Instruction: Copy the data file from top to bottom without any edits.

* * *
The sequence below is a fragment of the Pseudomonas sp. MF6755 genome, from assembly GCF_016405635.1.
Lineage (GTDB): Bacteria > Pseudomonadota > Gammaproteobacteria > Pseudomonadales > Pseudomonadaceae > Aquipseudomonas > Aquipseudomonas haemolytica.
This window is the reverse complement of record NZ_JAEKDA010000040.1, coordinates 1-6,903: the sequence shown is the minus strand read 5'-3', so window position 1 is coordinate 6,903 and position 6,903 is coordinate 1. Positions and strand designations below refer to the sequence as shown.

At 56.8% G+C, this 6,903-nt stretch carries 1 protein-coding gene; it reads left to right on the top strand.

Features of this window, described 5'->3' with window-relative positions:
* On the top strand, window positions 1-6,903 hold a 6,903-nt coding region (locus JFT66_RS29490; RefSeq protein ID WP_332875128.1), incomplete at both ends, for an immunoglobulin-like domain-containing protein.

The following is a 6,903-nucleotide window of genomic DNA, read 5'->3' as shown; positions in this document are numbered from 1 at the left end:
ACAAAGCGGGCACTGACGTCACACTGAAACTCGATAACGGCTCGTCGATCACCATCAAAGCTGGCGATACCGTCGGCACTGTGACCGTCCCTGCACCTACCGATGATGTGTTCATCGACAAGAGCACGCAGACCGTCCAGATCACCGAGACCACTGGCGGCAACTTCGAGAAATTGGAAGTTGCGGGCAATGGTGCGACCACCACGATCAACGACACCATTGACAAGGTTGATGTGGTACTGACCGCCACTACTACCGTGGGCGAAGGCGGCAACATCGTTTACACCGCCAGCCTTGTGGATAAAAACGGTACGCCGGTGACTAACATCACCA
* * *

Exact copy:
The sequence below is a fragment of the Pseudomonas sp. MF6755 genome, from assembly GCF_016405635.1.
Lineage (GTDB): Bacteria > Pseudomonadota > Gammaproteobacteria > Pseudomonadales > Pseudomonadaceae > Aquipseudomonas > Aquipseudomonas haemolytica.
This window is the reverse complement of record NZ_JAEKDA010000040.1, coordinates 1-6,903: the sequence shown is the minus strand read 5'-3', so window position 1 is coordinate 6,903 and position 6,903 is coordinate 1. Positions and strand designations below refer to the sequence as shown.

At 56.8% G+C, this 6,903-nt stretch carries 1 protein-coding gene; it reads left to right on the top strand.

Features of this window, described 5'->3' with window-relative positions:
* On the top strand, window positions 1-6,903 hold a 6,903-nt coding region (locus JFT66_RS29490; RefSeq protein ID WP_332875128.1), incomplete at both ends, for an immunoglobulin-like domain-containing protein.

The following is a 6,903-nucleotide window of genomic DNA, read 5'->3' as shown; positions in this document are numbered from 1 at the left end:
ACAAAGCGGGCACTGACGTCACACTGAAACTCGATAACGGCTCGTCGATCACCATCAAAGCTGGCGATACCGTCGGCACTGTGACCGTCCCTGCACCTACCGATGATGTGTTCATCGACAAGAGCACGCAGACCGTCCAGATCACCGAGACCACTGGCGGCAACTTCGAGAAATTGGAAGTTGCGGGCAATGGTGCGACCACCACGATCAACGACACCATTGACAAGGTTGATGTGGTACTGACCGCCACTACTACCGTGGGCGAAGGCGGCAACATCGTTTACACCGCCAGCCTTGTGGATAAAAACGGTACGCCGGTGACTAACATCACCA